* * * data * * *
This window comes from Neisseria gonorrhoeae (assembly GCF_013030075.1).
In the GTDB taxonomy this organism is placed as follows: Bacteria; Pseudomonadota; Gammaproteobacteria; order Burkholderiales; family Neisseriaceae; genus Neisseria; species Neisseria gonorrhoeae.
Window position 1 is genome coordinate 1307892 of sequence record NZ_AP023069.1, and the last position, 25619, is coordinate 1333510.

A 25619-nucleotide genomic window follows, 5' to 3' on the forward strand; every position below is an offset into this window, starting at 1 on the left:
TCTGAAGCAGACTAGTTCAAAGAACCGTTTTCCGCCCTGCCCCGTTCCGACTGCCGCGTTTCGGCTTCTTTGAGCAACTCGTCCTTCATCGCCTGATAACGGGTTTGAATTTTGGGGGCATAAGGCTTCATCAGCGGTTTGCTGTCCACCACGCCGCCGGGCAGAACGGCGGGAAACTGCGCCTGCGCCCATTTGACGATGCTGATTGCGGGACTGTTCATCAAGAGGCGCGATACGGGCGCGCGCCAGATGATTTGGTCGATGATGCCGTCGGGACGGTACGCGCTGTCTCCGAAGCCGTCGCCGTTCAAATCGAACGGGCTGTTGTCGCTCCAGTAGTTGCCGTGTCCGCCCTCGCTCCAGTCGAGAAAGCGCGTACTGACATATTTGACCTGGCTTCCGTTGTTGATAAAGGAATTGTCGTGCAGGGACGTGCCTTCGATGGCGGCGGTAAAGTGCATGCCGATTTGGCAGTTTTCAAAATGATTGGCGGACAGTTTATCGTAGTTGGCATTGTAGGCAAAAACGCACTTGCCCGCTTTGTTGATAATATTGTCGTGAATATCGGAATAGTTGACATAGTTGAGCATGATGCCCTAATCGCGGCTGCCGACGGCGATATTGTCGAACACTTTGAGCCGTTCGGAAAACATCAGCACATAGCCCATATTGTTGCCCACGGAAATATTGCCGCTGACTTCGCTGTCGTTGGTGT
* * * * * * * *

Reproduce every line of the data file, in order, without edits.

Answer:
This window comes from Neisseria gonorrhoeae (assembly GCF_013030075.1).
In the GTDB taxonomy this organism is placed as follows: Bacteria; Pseudomonadota; Gammaproteobacteria; order Burkholderiales; family Neisseriaceae; genus Neisseria; species Neisseria gonorrhoeae.
Window position 1 is genome coordinate 1307892 of sequence record NZ_AP023069.1, and the last position, 25619, is coordinate 1333510.

A 25619-nucleotide genomic window follows, 5' to 3' on the forward strand; every position below is an offset into this window, starting at 1 on the left:
TCTGAAGCAGACTAGTTCAAAGAACCGTTTTCCGCCCTGCCCCGTTCCGACTGCCGCGTTTCGGCTTCTTTGAGCAACTCGTCCTTCATCGCCTGATAACGGGTTTGAATTTTGGGGGCATAAGGCTTCATCAGCGGTTTGCTGTCCACCACGCCGCCGGGCAGAACGGCGGGAAACTGCGCCTGCGCCCATTTGACGATGCTGATTGCGGGACTGTTCATCAAGAGGCGCGATACGGGCGCGCGCCAGATGATTTGGTCGATGATGCCGTCGGGACGGTACGCGCTGTCTCCGAAGCCGTCGCCGTTCAAATCGAACGGGCTGTTGTCGCTCCAGTAGTTGCCGTGTCCGCCCTCGCTCCAGTCGAGAAAGCGCGTACTGACATATTTGACCTGGCTTCCGTTGTTGATAAAGGAATTGTCGTGCAGGGACGTGCCTTCGATGGCGGCGGTAAAGTGCATGCCGATTTGGCAGTTTTCAAAATGATTGGCGGACAGTTTATCGTAGTTGGCATTGTAGGCAAAAACGCACTTGCCCGCTTTGTTGATAATATTGTCGTGAATATCGGAATAGTTGACATAGTTGAGCATGATGCCCTAATCGCGGCTGCCGACGGCGATATTGTCGAACACTTTGAGCCGTTCGGAAAACATCAGCACATAGCCCATATTGTTGCCCACGGAAATATTGCCGCTGACTTCGCTGTCGTTGGTGT